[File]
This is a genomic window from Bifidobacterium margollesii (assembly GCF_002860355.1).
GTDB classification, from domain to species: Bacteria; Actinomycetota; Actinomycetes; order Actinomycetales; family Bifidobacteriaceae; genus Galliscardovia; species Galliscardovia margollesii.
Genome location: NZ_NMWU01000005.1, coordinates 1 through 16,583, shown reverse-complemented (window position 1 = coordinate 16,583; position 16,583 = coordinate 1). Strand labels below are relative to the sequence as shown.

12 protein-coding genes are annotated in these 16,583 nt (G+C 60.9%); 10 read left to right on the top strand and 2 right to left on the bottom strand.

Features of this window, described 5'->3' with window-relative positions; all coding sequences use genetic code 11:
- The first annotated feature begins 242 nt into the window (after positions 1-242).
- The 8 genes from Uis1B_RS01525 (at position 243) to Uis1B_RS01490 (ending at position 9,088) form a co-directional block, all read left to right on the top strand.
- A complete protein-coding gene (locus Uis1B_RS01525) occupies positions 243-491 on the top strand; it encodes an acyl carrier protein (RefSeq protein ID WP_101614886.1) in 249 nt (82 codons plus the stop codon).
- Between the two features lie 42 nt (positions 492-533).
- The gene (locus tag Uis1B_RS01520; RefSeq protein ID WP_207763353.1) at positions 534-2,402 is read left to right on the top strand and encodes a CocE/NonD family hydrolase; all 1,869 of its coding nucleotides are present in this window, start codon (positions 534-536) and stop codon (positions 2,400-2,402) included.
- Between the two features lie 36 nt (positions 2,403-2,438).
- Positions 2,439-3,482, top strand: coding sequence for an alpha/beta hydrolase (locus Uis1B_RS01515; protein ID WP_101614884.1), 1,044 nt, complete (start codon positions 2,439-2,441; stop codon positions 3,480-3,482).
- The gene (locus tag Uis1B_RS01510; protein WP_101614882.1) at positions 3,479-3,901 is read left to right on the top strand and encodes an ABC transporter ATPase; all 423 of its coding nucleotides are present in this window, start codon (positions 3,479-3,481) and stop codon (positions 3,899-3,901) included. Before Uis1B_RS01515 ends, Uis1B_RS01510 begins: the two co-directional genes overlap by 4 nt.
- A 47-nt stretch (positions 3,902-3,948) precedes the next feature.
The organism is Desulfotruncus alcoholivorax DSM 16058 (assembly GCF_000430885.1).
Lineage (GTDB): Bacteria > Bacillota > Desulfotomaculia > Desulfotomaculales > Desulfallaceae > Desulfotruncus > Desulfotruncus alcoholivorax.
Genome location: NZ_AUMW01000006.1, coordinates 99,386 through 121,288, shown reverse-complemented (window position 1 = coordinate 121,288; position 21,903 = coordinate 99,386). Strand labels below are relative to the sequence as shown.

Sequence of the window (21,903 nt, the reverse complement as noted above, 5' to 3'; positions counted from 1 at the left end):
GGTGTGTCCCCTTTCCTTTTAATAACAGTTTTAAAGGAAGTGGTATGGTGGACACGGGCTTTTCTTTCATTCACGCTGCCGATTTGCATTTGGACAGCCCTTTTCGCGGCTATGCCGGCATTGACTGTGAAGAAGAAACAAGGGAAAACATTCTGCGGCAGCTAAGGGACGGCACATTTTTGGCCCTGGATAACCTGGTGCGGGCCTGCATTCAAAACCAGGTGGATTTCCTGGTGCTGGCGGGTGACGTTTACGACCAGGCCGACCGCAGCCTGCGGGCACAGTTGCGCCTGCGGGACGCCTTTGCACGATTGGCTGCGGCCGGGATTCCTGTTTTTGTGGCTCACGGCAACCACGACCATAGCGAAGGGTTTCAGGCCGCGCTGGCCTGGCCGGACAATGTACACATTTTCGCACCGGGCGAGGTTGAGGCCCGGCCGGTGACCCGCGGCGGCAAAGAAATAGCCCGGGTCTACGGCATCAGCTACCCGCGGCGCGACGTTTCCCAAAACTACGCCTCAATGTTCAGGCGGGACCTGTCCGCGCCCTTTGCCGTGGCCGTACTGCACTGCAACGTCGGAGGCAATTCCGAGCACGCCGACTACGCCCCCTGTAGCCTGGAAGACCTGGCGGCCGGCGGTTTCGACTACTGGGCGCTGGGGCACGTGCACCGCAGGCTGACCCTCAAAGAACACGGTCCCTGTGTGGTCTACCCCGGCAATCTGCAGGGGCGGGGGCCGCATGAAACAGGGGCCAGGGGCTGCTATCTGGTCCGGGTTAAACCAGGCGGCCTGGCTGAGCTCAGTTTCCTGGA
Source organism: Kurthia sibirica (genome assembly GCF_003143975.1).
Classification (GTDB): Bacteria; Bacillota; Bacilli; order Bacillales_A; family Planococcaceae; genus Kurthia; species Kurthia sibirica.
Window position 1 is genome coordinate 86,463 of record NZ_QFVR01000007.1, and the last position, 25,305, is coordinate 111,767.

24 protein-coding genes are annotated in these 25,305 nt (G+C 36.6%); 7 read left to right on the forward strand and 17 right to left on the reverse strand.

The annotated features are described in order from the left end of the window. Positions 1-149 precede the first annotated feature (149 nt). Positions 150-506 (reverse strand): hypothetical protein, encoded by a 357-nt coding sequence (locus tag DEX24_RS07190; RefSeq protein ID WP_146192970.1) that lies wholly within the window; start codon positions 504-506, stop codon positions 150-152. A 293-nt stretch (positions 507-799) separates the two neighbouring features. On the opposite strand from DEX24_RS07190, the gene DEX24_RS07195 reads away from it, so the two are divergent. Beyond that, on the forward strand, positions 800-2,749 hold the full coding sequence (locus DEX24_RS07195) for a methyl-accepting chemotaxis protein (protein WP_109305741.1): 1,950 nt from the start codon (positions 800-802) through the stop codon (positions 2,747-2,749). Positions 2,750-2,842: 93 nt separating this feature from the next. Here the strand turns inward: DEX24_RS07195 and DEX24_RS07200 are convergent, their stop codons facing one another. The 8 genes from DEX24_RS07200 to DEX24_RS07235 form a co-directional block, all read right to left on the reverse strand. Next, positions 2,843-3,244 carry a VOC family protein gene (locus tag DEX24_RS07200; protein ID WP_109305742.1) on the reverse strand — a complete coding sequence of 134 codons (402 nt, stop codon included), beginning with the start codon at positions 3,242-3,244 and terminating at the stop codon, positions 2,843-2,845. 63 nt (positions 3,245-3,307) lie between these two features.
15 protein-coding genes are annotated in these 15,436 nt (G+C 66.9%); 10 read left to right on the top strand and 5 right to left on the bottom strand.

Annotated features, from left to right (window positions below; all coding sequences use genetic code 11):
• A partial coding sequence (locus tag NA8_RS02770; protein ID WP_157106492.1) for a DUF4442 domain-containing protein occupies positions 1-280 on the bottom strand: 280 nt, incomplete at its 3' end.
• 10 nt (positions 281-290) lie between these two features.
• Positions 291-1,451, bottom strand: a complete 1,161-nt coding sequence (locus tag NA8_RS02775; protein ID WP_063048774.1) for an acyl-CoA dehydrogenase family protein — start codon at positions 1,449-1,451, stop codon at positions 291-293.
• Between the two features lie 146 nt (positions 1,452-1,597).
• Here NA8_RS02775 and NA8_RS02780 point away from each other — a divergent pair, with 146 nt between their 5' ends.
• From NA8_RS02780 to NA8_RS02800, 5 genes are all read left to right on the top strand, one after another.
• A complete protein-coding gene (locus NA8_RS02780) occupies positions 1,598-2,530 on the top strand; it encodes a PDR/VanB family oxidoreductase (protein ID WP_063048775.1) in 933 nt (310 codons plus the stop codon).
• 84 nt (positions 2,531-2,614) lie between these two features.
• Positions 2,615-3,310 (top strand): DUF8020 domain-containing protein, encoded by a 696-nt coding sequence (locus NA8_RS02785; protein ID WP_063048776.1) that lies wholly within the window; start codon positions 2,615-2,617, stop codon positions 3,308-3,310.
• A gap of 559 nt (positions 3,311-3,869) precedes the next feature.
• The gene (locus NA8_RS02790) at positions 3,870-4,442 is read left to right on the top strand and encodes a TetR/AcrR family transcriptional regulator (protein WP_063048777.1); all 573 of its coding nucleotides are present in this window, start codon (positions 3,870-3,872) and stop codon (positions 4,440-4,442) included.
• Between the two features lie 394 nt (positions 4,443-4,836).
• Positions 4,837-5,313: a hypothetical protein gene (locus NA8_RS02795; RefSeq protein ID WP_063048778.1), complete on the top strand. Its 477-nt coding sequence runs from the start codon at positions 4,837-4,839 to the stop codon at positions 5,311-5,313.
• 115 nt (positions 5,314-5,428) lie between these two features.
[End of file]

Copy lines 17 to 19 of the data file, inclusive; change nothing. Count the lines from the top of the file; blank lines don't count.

Genome location: NZ_AUMW01000006.1, coordinates 99,386 through 121,288, shown reverse-complemented (window position 1 = coordinate 121,288; position 21,903 = coordinate 99,386). Strand labels below are relative to the sequence as shown.

Sequence of the window (21,903 nt, the reverse complement as noted above, 5' to 3'; positions counted from 1 at the left end):
GGTGTGTCCCCTTTCCTTTTAATAACAGTTTTAAAGGAAGTGGTATGGTGGACACGGGCTTTTCTTTCATTCACGCTGCCGATTTGCATTTGGACAGCCCTTTTCGCGGCTATGCCGGCATTGACTGTGAAGAAGAAACAAGGGAAAACATTCTGCGGCAGCTAAGGGACGGCACATTTTTGGCCCTGGATAACCTGGTGCGGGCCTGCATTCAAAACCAGGTGGATTTCCTGGTGCTGGCGGGTGACGTTTACGACCAGGCCGACCGCAGCCTGCGGGCACAGTTGCGCCTGCGGGACGCCTTTGCACGATTGGCTGCGGCCGGGATTCCTGTTTTTGTGGCTCACGGCAACCACGACCATAGCGAAGGGTTTCAGGCCGCGCTGGCCTGGCCGGACAATGTACACATTTTCGCACCGGGCGAGGTTGAGGCCCGGCCGGTGACCCGCGGCGGCAAAGAAATAGCCCGGGTCTACGGCATCAGCTACCCGCGGCGCGACGTTTCCCAAAACTACGCCTCAATGTTCAGGCGGGACCTGTCCGCGCCCTTTGCCGTGGCCGTACTGCACTGCAACGTCGGAGGCAATTCCGAGCACGCCGACTACGCCCCCTGTAGCCTGGAAGACCTGGCGGCCGGCGGTTTCGACTACTGGGCGCTGGGGCACGTGCACCGCAGGCTGACCCTCAAAGAACACGGTCCCTGTGTGGTCTACCCCGGCAATCTGCAGGGGCGGGGGCCGCATGAAACAGGGGCCAGGGGCTGCTATCTGGTCCGGGTTAAACCAGGCGGCCTGGCTGAGCTCAGTTTCCTGGA